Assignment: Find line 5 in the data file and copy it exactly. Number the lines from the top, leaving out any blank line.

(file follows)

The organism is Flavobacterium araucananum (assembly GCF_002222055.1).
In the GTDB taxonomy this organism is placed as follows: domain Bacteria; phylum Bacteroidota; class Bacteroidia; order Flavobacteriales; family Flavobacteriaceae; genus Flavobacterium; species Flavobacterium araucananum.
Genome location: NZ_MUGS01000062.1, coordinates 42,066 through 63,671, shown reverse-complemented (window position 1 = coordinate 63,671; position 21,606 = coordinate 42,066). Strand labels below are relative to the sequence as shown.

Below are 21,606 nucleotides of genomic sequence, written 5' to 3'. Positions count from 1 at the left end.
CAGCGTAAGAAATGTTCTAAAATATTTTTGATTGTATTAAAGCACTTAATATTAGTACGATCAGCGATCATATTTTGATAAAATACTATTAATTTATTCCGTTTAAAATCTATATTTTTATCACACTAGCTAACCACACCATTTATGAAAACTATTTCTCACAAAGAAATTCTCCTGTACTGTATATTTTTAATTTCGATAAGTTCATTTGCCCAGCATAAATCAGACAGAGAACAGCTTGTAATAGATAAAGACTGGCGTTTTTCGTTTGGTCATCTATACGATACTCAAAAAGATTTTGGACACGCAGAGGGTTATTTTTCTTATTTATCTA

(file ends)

CAGCGTAAGAAATGTTCTAAAATATTTTTGATTGTATTAAAGCACTTAATATTAGTACGATCAGCGATCATATTTTGATAAAATACTATTAATTTATTCCGTTTAAAATCTATATTTTTATCACACTAGCTAACCACACCATTTATGAAAACTATTTCTCACAAAGAAATTCTCCTGTACTGTATATTTTTAATTTCGATAAGTTCATTTGCCCAGCATAAATCAGACAGAGAACAGCTTGTAATAGATAAAGACTGGCGTTTTTCGTTTGGTCATCTATACGATACTCAAAAAGATTTTGGACACGCAGAGGGTTATTTTTCTTATTTATCTA